We examine in detail the organic material of the Yacoraite Formation (Maastrichtian-Danian), the most important host rock in the Salta Rift Basin. We also study the geological evolution of the Salta Basin to understand the burial and temperature history with respect to organic matter maturation and hydrocarbon generation.
With the discovery of an ubiquitous deep biosphere on Earth inevitably the question on its potential carbon and energy sources arises, therefore, several studies have been carried out to prove that organic carbon rich lithologies like lignites, coals and kerogen could act as potential “feeder” lithologies for the deep biosphere, leading to the deduction that abiotically driven degradation reactions of the buried organic matter will provide substrates, such as water – soluble low molecular weight organic acids (LMWOA), for microbial activity in deep sediments.
Aim of the CEL paleofire project is to better understand the role of fire on past landscape evolution of the central European lowlands (CEL) on different spatio-temporal scales using a multiple fire proxy approach. Paleofire regimes will be linked with interacting driving mechanisms, climate, vegetation and human activity.
In this study solid bitumens from SE Turkey and W Iran are being comprehensively characterized using a combination of different established and advanced geochemical analyses. Furthermore, some solid reservoir bitumens and related oils and source rocks from Austria have been included as a separate sub-project.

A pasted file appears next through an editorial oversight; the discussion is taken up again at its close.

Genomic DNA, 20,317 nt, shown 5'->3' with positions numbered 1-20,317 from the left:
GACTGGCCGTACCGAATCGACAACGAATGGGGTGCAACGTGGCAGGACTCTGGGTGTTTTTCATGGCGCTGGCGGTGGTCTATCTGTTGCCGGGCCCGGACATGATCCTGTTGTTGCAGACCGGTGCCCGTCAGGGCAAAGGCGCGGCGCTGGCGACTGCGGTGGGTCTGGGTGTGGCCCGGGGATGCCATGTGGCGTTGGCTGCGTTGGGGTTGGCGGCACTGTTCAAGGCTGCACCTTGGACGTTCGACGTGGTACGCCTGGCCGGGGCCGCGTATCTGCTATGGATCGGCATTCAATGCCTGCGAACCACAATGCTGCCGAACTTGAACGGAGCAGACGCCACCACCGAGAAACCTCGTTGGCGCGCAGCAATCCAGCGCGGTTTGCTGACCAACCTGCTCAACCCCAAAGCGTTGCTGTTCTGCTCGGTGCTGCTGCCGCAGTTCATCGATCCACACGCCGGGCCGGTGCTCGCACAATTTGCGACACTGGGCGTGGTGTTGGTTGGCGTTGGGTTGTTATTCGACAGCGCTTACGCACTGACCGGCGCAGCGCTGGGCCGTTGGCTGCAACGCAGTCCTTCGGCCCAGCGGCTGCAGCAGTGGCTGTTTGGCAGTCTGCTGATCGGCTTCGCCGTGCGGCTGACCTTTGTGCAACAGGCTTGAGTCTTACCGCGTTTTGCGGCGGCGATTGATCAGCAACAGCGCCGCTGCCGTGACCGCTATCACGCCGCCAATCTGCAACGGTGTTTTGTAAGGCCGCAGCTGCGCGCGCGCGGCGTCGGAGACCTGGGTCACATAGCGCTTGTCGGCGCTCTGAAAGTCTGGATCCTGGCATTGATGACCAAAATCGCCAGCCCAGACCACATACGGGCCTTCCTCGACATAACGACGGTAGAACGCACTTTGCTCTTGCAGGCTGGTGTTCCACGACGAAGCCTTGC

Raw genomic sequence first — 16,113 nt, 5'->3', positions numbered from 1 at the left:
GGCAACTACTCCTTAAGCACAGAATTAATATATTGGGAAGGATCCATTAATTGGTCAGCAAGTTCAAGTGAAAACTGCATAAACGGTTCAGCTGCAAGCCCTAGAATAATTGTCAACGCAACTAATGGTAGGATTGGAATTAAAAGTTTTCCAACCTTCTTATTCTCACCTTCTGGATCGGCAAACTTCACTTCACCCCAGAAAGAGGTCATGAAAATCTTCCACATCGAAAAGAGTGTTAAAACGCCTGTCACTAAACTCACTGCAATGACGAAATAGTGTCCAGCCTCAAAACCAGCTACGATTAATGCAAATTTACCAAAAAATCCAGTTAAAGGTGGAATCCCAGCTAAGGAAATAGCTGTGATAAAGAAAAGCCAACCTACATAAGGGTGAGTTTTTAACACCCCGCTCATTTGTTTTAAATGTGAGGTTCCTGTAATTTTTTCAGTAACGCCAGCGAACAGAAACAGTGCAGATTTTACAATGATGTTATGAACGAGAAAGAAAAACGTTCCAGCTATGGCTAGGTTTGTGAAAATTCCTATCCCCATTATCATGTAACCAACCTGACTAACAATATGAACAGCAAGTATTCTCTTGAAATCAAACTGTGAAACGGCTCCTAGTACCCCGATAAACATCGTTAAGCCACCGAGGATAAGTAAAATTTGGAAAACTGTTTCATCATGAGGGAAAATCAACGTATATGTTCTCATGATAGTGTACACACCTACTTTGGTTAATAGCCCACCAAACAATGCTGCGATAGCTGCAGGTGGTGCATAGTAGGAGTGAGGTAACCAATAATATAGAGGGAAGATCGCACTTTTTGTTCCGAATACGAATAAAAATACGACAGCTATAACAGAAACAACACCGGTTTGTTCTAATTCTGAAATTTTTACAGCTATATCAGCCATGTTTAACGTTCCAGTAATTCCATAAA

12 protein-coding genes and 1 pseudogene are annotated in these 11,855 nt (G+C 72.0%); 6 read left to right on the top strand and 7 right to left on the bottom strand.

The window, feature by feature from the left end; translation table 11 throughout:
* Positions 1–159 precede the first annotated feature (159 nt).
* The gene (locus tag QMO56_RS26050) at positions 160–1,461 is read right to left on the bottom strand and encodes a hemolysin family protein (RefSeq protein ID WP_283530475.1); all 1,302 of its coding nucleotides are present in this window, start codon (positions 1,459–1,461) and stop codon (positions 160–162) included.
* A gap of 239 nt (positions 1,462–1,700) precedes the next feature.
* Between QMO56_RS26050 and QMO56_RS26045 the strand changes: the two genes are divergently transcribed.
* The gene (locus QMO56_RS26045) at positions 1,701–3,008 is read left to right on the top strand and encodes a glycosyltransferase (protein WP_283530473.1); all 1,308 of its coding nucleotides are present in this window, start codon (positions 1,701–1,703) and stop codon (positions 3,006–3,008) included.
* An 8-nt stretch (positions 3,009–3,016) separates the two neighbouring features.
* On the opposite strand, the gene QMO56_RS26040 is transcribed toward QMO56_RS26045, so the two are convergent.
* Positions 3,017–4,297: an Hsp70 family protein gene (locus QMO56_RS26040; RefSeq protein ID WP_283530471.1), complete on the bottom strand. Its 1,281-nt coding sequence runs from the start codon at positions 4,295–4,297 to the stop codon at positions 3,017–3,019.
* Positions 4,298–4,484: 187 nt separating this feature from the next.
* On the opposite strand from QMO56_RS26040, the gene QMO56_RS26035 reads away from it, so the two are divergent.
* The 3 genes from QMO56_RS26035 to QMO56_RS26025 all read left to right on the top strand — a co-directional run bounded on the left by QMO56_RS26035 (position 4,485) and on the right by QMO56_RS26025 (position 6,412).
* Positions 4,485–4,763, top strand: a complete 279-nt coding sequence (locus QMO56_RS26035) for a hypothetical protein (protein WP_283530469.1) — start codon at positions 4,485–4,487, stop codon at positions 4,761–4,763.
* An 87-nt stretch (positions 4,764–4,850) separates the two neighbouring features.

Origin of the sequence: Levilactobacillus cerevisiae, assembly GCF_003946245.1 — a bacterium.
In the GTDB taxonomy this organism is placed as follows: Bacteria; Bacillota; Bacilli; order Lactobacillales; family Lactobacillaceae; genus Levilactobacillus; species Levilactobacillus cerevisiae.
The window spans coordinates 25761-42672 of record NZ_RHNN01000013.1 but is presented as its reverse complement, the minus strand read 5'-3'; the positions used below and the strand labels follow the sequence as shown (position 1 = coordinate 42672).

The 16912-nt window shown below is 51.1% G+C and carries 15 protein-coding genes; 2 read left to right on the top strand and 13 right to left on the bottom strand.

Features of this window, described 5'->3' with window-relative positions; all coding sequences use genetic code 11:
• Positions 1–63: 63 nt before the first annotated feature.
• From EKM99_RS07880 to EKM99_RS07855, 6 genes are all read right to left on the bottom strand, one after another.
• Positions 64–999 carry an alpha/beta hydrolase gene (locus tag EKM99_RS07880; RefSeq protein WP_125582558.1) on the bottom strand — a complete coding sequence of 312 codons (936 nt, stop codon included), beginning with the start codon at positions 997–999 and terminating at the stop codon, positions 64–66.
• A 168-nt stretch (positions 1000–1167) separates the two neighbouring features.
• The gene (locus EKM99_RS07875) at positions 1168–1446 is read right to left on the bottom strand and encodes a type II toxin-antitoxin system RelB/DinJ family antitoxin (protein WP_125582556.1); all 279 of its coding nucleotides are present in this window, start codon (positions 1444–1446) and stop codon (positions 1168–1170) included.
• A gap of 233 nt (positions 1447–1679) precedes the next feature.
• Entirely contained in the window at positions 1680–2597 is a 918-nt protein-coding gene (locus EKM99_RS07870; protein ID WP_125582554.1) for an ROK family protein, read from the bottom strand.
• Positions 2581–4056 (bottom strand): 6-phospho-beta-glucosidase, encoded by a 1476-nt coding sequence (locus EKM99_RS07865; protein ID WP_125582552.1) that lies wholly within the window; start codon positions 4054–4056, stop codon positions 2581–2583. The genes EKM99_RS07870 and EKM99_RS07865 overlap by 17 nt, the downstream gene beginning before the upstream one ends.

This project addresses the enhancement of understanding physicochemical processes as well as their controls and mechanisms involved in generation of oil and gas, its primary migration in and expulsion from organic-rich, fine-grained siliciclastic source rock in petroleum systems located on the Norwegian continental shelf, central North Sea.
The aim for this study is to reconstruct the timing of petroleum generation, the changing gas/oil ratio (GOR) of the petroleum and its physical properties during maturation. The timing and extent of petroleum generation depends on both the thermal history of the source rock and the reaction kinetics of hydrocarbon generation from kerogen.
Natural gas mixtures trapped in mineral-hosted fluid inclusions provide valuable information about the origin, generation and migration of gases in the geological record. A new on-line method for simultaneous measurements of stable carbon and nitrogen isotope ratios of fluid inclusion gases was developed at the GFZ.